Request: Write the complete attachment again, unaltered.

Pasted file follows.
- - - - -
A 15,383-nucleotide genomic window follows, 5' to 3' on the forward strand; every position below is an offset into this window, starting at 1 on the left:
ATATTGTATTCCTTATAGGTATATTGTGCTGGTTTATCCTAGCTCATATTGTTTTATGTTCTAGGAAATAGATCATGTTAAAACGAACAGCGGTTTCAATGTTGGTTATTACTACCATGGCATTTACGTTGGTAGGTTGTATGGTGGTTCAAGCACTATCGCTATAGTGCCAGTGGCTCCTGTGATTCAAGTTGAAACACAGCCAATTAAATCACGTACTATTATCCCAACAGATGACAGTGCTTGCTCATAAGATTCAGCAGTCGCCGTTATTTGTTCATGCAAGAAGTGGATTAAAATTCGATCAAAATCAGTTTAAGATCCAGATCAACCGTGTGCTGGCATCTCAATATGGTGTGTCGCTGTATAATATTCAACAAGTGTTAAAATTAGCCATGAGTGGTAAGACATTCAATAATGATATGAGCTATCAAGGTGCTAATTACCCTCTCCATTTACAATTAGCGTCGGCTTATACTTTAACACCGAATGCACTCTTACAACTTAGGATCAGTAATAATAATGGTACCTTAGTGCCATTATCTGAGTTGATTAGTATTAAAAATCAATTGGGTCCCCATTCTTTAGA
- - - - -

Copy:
A 15,383-nucleotide genomic window follows, 5' to 3' on the forward strand; every position below is an offset into this window, starting at 1 on the left:
ATATTGTATTCCTTATAGGTATATTGTGCTGGTTTATCCTAGCTCATATTGTTTTATGTTCTAGGAAATAGATCATGTTAAAACGAACAGCGGTTTCAATGTTGGTTATTACTACCATGGCATTTACGTTGGTAGGTTGTATGGTGGTTCAAGCACTATCGCTATAGTGCCAGTGGCTCCTGTGATTCAAGTTGAAACACAGCCAATTAAATCACGTACTATTATCCCAACAGATGACAGTGCTTGCTCATAAGATTCAGCAGTCGCCGTTATTTGTTCATGCAAGAAGTGGATTAAAATTCGATCAAAATCAGTTTAAGATCCAGATCAACCGTGTGCTGGCATCTCAATATGGTGTGTCGCTGTATAATATTCAACAAGTGTTAAAATTAGCCATGAGTGGTAAGACATTCAATAATGATATGAGCTATCAAGGTGCTAATTACCCTCTCCATTTACAATTAGCGTCGGCTTATACTTTAACACCGAATGCACTCTTACAACTTAGGATCAGTAATAATAATGGTACCTTAGTGCCATTATCTGAGTTGATTAGTATTAAAAATCAATTGGGTCCCCATTCTTTAGA